Apply now

The MSc Molecular Biotechnology will provide you with the skills and specialised knowledge required for a career in biotechnology, molecular biotechnology or molecular biology, in particular within an industry setting.

Overall our aim is to equip you with a theoretical and practical background needed to apply your knowledge to biotechnology problems. We focus on key techniques used in molecular biotechnology, including aspects of process engineering, molecular biology, functional genomics, 'omics' technologies, protein expression systems and antibody engineering.

Practical skills will include sessions on fermentation, molecular biology, immunology, cell biology and protein chemistry, and you will go on to complete a major, supervised laboratory or computer-based research project. The course provides the opportunity to develop your writing and presenting skills and you will also study relevant numerical methods, and learn how to plan and write a grant application or a business plan.

Assessment methods

Assessments:

  • Project reports and project talks, oral presentations, extended essays, written reports, practical reports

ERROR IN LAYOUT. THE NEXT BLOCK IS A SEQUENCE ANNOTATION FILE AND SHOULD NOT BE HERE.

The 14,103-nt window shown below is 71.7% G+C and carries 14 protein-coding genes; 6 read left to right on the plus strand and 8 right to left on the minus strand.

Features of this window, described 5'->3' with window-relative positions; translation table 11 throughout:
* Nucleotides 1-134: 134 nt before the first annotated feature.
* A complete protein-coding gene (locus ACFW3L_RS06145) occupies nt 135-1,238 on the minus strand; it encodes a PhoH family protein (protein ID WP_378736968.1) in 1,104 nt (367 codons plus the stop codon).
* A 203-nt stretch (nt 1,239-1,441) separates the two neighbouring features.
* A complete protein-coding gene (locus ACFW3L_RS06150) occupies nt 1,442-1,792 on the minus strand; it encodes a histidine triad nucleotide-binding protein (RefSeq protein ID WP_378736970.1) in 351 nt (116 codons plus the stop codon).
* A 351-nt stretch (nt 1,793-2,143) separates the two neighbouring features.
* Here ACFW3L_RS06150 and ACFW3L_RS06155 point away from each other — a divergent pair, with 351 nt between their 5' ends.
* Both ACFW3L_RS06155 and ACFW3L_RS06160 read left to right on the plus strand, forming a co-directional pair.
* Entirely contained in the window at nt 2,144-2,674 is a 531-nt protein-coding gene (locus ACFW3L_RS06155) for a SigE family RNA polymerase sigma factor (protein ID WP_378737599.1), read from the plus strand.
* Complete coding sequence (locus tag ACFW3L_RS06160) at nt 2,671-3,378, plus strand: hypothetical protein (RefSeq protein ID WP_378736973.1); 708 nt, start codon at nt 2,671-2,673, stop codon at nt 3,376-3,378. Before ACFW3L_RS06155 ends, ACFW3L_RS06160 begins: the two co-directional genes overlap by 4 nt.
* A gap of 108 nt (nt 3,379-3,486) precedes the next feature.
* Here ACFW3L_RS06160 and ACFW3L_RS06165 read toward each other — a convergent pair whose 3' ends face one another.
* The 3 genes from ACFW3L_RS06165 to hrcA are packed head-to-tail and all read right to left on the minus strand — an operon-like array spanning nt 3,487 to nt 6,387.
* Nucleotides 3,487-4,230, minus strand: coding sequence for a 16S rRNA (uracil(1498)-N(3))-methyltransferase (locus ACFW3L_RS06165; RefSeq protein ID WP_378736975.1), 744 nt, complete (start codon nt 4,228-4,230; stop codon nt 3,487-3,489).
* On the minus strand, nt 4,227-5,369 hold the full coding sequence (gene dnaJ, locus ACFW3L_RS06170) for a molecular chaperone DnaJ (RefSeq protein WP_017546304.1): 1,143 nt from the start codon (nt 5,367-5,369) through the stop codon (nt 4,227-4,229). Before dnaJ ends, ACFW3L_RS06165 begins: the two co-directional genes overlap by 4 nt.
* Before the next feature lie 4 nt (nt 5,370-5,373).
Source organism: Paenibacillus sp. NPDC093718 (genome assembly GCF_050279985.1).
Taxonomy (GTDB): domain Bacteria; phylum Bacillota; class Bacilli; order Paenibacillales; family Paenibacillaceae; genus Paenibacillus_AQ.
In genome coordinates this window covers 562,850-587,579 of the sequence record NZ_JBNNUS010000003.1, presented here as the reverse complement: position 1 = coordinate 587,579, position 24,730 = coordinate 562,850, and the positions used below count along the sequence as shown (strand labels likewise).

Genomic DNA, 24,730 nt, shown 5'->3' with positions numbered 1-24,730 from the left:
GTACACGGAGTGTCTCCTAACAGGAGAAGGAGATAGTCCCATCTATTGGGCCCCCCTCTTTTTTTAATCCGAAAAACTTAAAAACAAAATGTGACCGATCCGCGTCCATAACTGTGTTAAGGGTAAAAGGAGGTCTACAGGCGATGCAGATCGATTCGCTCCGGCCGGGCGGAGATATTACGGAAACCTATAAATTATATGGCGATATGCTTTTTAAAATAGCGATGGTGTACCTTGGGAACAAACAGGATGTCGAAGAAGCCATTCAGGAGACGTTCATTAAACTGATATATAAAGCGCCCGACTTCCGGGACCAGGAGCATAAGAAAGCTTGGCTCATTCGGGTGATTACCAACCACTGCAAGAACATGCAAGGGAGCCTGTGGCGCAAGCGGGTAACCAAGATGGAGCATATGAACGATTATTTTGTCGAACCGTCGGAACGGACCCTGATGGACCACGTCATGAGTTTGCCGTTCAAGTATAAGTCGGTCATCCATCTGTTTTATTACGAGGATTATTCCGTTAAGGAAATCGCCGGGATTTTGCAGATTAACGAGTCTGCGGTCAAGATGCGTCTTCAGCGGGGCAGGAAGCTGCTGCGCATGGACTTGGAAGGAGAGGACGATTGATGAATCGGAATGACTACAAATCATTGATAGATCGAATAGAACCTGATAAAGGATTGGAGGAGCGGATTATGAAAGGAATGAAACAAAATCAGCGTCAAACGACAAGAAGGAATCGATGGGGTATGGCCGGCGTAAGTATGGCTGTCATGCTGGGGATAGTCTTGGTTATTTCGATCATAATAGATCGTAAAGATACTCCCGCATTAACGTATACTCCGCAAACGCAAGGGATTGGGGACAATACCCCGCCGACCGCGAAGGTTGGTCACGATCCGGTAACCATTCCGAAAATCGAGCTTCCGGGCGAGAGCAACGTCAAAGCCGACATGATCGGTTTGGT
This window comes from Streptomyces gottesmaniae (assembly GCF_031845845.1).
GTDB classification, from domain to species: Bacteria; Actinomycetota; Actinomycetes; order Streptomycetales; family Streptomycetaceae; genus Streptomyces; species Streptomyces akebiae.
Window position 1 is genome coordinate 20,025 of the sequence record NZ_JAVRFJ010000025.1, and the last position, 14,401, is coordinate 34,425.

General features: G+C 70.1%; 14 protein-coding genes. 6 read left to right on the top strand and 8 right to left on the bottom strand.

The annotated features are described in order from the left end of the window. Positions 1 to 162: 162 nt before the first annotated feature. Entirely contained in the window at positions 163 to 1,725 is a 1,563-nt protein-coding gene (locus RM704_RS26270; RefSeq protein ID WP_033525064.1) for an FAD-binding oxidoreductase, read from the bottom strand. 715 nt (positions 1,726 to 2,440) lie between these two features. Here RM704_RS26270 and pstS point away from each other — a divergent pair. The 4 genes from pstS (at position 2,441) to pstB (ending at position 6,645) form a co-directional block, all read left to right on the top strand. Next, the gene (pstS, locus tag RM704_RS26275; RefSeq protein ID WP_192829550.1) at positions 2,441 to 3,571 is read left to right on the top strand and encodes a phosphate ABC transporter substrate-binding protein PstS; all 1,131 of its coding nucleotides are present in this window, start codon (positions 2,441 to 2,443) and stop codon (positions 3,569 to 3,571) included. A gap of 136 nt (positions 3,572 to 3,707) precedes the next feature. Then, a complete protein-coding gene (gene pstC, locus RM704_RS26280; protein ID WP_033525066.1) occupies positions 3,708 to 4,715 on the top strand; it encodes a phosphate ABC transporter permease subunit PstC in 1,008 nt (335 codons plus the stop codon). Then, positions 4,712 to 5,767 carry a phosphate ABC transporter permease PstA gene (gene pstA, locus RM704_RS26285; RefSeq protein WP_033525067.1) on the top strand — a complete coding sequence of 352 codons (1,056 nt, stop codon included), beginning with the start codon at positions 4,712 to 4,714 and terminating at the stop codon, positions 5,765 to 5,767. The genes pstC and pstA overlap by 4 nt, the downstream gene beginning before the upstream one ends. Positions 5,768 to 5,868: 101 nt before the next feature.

• Class tests on data-handling and data interpretation
  • Written grant application or business plan

What can I do with an MSc in Molecular Biotechnology?

Graduates from this programme will be well-placed for future careers in the biotechnology, pharmaceutical, biomedical and other science-based industries, many of which are undergoing a period of rapid international growth.

The programme was designed in consultation with a senior scientist in a global pharmaceutical company, and includes relevant applied elements such as modules on product development and business plans, in addition to those covering the scientific aspects of the subject.